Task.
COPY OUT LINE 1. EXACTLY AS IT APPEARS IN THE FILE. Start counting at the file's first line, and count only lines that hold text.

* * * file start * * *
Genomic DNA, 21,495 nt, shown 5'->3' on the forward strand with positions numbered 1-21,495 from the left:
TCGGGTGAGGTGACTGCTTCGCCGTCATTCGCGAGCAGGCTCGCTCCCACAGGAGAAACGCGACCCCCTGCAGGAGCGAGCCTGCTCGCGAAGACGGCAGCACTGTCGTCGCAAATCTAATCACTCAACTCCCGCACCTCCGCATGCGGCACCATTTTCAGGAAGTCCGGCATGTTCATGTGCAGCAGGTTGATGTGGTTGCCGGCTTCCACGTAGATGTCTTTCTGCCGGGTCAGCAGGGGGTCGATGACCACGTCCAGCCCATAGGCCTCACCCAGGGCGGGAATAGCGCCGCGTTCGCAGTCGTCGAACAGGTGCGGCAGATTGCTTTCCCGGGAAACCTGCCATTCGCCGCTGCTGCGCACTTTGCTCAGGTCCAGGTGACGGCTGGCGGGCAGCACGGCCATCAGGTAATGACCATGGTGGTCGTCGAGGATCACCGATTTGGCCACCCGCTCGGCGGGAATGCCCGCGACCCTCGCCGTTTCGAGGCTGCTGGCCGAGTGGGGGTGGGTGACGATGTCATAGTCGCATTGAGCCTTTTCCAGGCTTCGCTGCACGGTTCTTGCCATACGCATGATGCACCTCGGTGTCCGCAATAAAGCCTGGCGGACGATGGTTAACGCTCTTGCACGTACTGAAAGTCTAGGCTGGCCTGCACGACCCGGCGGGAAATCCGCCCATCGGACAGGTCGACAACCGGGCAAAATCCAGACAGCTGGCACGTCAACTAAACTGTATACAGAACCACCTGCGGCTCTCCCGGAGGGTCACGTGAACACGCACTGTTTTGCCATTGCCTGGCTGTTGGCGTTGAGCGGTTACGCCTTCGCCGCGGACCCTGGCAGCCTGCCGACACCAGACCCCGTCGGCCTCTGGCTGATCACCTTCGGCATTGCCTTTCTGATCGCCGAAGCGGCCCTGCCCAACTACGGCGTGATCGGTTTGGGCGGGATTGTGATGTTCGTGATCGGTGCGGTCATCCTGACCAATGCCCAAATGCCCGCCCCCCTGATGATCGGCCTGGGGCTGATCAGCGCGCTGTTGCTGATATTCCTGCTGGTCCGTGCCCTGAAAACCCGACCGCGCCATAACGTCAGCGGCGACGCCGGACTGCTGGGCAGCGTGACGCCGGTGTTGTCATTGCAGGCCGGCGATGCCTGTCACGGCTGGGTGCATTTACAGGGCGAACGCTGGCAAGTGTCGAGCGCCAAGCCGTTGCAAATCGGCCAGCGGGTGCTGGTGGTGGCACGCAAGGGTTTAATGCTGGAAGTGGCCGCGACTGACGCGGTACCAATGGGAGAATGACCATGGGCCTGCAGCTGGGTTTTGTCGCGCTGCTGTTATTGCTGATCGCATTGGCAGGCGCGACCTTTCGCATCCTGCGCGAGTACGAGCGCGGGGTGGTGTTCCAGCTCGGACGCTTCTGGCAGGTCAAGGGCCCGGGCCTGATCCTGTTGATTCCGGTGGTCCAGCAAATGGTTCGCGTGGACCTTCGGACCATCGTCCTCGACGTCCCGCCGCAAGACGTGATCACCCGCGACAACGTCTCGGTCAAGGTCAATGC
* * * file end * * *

Genomic DNA, 21,495 nt, shown 5'->3' on the forward strand with positions numbered 1-21,495 from the left: